Undermining Confidence and Self-Esteem
Stigmatizing beliefs about GLP-1 use perpetuates the idea that seeking medical assistance, such as using Ozempic for weight loss, is something to be ashamed of. Ozempic shaming can discourage individuals from seeking help and erode their confidence and self-esteem.
Anyone who may already be struggling with body image issues can find themselves trapped in a cycle of self-doubt and negative self-talk, hindering their ability to embrace their journey toward wellness. Negative self-perception stemming from Ozempic shaming can heighten mental health issues like anxiety or depression and cement unhealthy relationships with food, exercise, or self-care practices.
Overcoming Shame Around GLP-1 Use
By understanding how GLP-1 agonists work and embracing self-compassion, you can liberate yourself from Ozempic shaming and focus on what really matters: your health and well-being.
Understanding GLP-1 Agonists and Their Role in Wellness
Rather than succumbing to shame, let's reframe the narrative around GLP-1 use. Instead of comparing them to a "quick fix," think of GLP-1 agonists like Ozempic as a valuable tool in your toolkit, designed to kickstart and enhance your journey to better health. Also in your toolkit: a balanced diet, regular exercise, and other lifestyle changes—all of which remain important to supporting your weight loss goals and improving your quality of life.
Education is key to dispelling misconceptions and reducing shame. Consult your doctor and trusted online resources like Healthline to gain a deeper understanding of GLP-1 agonists, their benefits, and potential side effects. Armed with accurate information, you can approach your health decisions with confidence and dispel any lingering doubts that contribute to shame.
Challenging Societal Stigma
Stigma often arises from misconceptions or lack of awareness; negative perceptions surrounding GLP-1s are often born out of ignorance. If you feel safe doing so, try sharing accurate information with friends, family, and acquaintances about using a GLP-1 like Ozempic for weight loss. Seek out communities and spaces where you can share your journey and expect empathy and support in return.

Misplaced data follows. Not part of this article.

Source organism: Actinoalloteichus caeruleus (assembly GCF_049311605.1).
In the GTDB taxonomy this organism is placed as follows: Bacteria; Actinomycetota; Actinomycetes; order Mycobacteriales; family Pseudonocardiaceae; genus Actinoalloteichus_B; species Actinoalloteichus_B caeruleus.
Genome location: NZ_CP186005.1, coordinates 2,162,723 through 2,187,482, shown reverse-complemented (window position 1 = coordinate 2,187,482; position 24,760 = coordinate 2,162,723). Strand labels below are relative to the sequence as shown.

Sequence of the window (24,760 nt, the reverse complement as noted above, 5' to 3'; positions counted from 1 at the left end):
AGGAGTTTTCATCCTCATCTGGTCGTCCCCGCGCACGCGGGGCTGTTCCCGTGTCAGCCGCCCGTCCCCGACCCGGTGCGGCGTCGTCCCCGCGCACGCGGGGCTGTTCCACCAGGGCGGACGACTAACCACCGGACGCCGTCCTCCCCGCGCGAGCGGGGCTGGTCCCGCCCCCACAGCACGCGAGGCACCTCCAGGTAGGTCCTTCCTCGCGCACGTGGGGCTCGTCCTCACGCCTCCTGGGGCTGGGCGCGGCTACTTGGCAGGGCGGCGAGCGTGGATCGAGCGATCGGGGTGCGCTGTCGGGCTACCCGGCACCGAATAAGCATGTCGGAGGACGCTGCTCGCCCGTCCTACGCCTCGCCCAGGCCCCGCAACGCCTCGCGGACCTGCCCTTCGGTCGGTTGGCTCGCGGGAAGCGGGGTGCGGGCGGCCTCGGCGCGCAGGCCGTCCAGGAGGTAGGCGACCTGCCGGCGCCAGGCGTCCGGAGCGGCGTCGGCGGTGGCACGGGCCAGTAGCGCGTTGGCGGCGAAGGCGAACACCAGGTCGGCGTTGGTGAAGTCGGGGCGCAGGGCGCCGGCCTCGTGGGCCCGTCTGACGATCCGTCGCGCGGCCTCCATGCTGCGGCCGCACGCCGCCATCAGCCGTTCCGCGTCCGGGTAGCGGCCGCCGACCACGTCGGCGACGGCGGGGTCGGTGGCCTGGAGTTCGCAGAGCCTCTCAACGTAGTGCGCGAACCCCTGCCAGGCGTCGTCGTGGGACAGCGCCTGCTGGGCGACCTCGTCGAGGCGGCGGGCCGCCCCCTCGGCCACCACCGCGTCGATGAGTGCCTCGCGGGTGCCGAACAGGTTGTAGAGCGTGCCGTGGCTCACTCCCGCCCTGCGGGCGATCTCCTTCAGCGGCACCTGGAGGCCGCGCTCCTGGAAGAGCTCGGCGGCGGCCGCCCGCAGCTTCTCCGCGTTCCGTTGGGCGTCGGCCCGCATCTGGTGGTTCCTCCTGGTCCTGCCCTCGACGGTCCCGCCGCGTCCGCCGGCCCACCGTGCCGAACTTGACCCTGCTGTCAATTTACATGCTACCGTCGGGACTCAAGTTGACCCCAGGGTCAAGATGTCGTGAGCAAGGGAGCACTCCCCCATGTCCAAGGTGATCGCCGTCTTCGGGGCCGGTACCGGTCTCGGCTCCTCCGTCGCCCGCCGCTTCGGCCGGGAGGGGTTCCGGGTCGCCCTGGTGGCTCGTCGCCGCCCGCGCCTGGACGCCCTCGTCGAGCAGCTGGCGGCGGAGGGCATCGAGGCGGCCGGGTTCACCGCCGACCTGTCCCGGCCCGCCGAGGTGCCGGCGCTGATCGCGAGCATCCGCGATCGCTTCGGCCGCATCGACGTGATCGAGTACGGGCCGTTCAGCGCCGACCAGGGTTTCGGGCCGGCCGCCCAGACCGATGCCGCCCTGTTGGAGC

Motherhood is a whirlwind of responsibilities. Amidst the chaos, prioritizing yourself may feel selfish. But remember moms, taking care of yourself is not a luxury—it can help you be an even better parent.
Acceptance and self-love can pave the way for empowerment. So instead of shelving personal goals like weight loss, try conceptualizing them as stepping stones on your path to a healthier and happier you. Be gentle with yourself, recognizing that seeking help through GLP-1 agonists demonstrates your commitment to your own well-being.
A need for external validation can fuel feelings of shame and inadequacy. Remember that your journey is about you and your health, not about meeting the expectations of others. And what you choose to do with your body is your decision and yours alone.
This article has been clinically reviewed by Hanna Rifkin, RD, CDCES, clinical health coach at One Drop.